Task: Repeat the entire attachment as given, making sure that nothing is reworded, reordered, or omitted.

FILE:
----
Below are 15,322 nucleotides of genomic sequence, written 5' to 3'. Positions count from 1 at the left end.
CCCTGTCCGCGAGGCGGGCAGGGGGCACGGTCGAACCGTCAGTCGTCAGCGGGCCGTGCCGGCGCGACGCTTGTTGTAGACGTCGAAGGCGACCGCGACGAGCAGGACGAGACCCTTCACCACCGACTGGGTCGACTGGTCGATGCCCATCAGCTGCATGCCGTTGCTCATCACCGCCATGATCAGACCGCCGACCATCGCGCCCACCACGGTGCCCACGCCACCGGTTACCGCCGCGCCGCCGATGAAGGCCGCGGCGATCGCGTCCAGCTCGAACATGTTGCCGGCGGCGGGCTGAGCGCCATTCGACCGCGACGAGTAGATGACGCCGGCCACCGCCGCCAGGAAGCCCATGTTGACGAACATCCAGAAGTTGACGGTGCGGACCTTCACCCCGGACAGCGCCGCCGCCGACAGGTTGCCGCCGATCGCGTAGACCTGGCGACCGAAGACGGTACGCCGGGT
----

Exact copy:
Below are 15,322 nucleotides of genomic sequence, written 5' to 3'. Positions count from 1 at the left end.
CCCTGTCCGCGAGGCGGGCAGGGGGCACGGTCGAACCGTCAGTCGTCAGCGGGCCGTGCCGGCGCGACGCTTGTTGTAGACGTCGAAGGCGACCGCGACGAGCAGGACGAGACCCTTCACCACCGACTGGGTCGACTGGTCGATGCCCATCAGCTGCATGCCGTTGCTCATCACCGCCATGATCAGACCGCCGACCATCGCGCCCACCACGGTGCCCACGCCACCGGTTACCGCCGCGCCGCCGATGAAGGCCGCGGCGATCGCGTCCAGCTCGAACATGTTGCCGGCGGCGGGCTGAGCGCCATTCGACCGCGACGAGTAGATGACGCCGGCCACCGCCGCCAGGAAGCCCATGTTGACGAACATCCAGAAGTTGACGGTGCGGACCTTCACCCCGGACAGCGCCGCCGCCGACAGGTTGCCGCCGATCGCGTAGACCTGGCGACCGAAGACGGTACGCCGGGT